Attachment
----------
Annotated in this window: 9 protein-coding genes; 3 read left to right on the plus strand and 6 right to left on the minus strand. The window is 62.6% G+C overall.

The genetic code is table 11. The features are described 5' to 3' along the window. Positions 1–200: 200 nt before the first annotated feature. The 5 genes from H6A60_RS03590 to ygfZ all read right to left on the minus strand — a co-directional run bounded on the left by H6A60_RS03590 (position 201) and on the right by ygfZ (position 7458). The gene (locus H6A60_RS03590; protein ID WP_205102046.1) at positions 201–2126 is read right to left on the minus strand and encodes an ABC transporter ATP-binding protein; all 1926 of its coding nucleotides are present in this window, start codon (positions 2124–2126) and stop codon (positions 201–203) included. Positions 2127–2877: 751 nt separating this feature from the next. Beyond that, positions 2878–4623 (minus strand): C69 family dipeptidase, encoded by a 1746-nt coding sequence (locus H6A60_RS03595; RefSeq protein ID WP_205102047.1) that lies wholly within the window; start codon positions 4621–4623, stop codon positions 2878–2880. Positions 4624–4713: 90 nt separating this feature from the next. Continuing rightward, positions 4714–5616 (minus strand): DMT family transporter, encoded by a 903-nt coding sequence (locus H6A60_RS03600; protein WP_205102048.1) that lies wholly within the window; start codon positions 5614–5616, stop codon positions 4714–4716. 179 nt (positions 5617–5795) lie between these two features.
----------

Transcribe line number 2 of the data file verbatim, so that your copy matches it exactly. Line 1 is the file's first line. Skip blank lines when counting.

The genetic code is table 11. The features are described 5' to 3' along the window. Positions 1–200: 200 nt before the first annotated feature. The 5 genes from H6A60_RS03590 to ygfZ all read right to left on the minus strand — a co-directional run bounded on the left by H6A60_RS03590 (position 201) and on the right by ygfZ (position 7458). The gene (locus H6A60_RS03590; protein ID WP_205102046.1) at positions 201–2126 is read right to left on the minus strand and encodes an ABC transporter ATP-binding protein; all 1926 of its coding nucleotides are present in this window, start codon (positions 2124–2126) and stop codon (positions 201–203) included. Positions 2127–2877: 751 nt separating this feature from the next. Beyond that, positions 2878–4623 (minus strand): C69 family dipeptidase, encoded by a 1746-nt coding sequence (locus H6A60_RS03595; RefSeq protein ID WP_205102047.1) that lies wholly within the window; start codon positions 4621–4623, stop codon positions 2878–2880. Positions 4624–4713: 90 nt separating this feature from the next. Continuing rightward, positions 4714–5616 (minus strand): DMT family transporter, encoded by a 903-nt coding sequence (locus H6A60_RS03600; protein WP_205102048.1) that lies wholly within the window; start codon positions 5614–5616, stop codon positions 4714–4716. 179 nt (positions 5617–5795) lie between these two features.